For supply chain companies, U.S.-Mexico border closures could be catastrophic

Andy Uhler Mar 16, 2020
Two-thirds of Mexico’s export business is with the United States. And 70% of that passes through Texas. Spencer Platt/Getty Images

For supply chain companies, U.S.-Mexico border closures could be catastrophic

Andy Uhler Mar 16, 2020
Two-thirds of Mexico’s export business is with the United States. And 70% of that passes through Texas. Spencer Platt/Getty Images

Update March 20, 2020: President Donald Trump told reporters on Friday that the United States and Mexico have agreed to restrict non-essential travel across their shared border. The measure will take effect on Saturday. Secretary of State Michael Pompeo said both countries wanted to ensure workers could continue to cross the border for their jobs, but some immigration attorneys worry their clients will be deemed “non-essential.” Trump said the new restrictions will not apply to trade between the U.S. and Mexico, but it’s unclear whether any freight crossing the border will be slowed or interrupted.

Mexico’s deputy health minister says he’s worried about people coming into Mexico from the United States. The U.S. has far more cases of COVID-19 than Mexico. The Mexican government even said it might consider restricting access at its northern borders. For businesses that operate on both sides of the border, any shutdown could be catastrophic.

That includes businesses like, Hessen Group, which has an office in Brownsville, Texas. There, an 18-wheeler carrying pipes for oil and gas backs up to a loading dock. Hessen is a supply chain company — it acquires parts and components for other companies to build stuff. Its headquarters are in Matamoros, Mexico, just a few miles away.

The company’s president, Francisco Homs, says that those pipes are on their way to Canada, and a few of them will travel all the way to Alaska for an oil company up there.

Homs picks up a little box and explains that inside is a little screw for a tractor. Without it, a farmer would have to stop working because the tractor wouldn’t function.

That little screw was imported from China. Homs says the slowdown of factories in China, because of the coronavirus, means his suppliers, like the screw-maker, were running low. That makes it tough for him to get his hands on the parts his customers need.

The Chinese government says the virus has peaked there and factories are starting to get back to normal. But Homs admits he doesn’t know if he can trust that.

He says his company might have dodged a bullet if Chinese suppliers are indeed coming back online.

His big concern now is the Texas/Mexico border. If they close the border, he said, it would cause problems and disrupt the economies of the United States, Mexico and Canada.

We’d just stop doing business, he said.

All of his shipments run from Mexico into the United States and then some into Canada. So any border closure would make Hessen’s work impossible.

And we can’t be interrupted, he added, because that would have a knock-on effect to many other businesses that depend on the parts and components that he gets to them.

The Hessen Group employs about 150 people split between both sides of the border. It’s a small part of a large ecosystem.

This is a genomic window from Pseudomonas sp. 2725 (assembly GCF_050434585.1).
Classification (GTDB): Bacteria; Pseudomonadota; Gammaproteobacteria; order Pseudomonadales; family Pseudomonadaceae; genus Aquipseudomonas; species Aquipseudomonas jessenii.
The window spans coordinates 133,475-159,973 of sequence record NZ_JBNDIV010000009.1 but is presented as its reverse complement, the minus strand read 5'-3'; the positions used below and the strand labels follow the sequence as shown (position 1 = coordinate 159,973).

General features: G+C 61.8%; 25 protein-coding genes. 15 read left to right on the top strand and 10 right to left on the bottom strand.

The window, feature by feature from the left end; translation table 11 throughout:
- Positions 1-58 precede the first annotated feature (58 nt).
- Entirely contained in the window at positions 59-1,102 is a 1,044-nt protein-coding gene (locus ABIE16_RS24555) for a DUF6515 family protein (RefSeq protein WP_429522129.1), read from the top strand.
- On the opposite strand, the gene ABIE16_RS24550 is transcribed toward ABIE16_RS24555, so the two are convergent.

Two-thirds of Mexico’s export business is with the United States. And 70% of that passes through Texas.

Homs says before anyone considers closing the border, President Donald Trump and Mexico’s president, Andrés Manuel López Obrador, should discuss a coordinated response to the virus.

As for now, he says all of his people can work from home, if the situation calls for it.

Everyone here has a laptop, he said. But he says the independent truck drivers and contractors who work on the loading docks, they have to be on site to run things.

Those people also only get paid if they show up for work. So, for now, they’re glad the COVID-19 hasn’t shut this part of Texas down, yet.

COVID-19 Economy FAQs

What do I need to know about tax season this year?

Glad you asked! We have a whole separate FAQ section on that. Some quick hits: The deadline has been extended from April 15 to May 17 for individuals. Also, millions of people received unemployment benefits in 2020 — up to $10,200 of which will now be tax-free for those with an adjusted gross income of less than $150,000. And, for those who filed before the American Rescue Plan passed, simply put, you do not need to file an amended return at the moment. Find answers to the rest of your questions here.

How long will it be until the economy is back to normal?

It feels like things are getting better, more and more people getting vaccinated, more businesses opening, but we’re not entirely out of the woods. To illustrate: two recent pieces of news from the Centers for Disease Control. Item 1: The CDC is extending its tenant eviction moratorium to June 30. Item 2: The cruise industry didn’t get what it wanted — restrictions on sailing from U.S. ports will stay in place until November. Very different issues with different stakes, but both point to the fact that the CDC thinks we still have a ways to go before the pandemic is over, according to Dr. Philip Landrigan, who used to work at the CDC and now teaches at Boston College.

How are those COVID relief payments affecting consumers?

Payments started going out within days of President Joe Biden signing the American Rescue Plan, and that’s been a big shot in the arm for consumers, said John Leer at Morning Consult, which polls Americans every day. “Consumer confidence is really on a tear. They are growing more confident at a faster rate than they have following the prior two stimulus packages.” Leer said this time around the checks are bigger and they’re getting out faster. Now, rising confidence is likely to spark more consumer spending. But Lisa Rowan at Forbes Advisor said it’s not clear how much or how fast.

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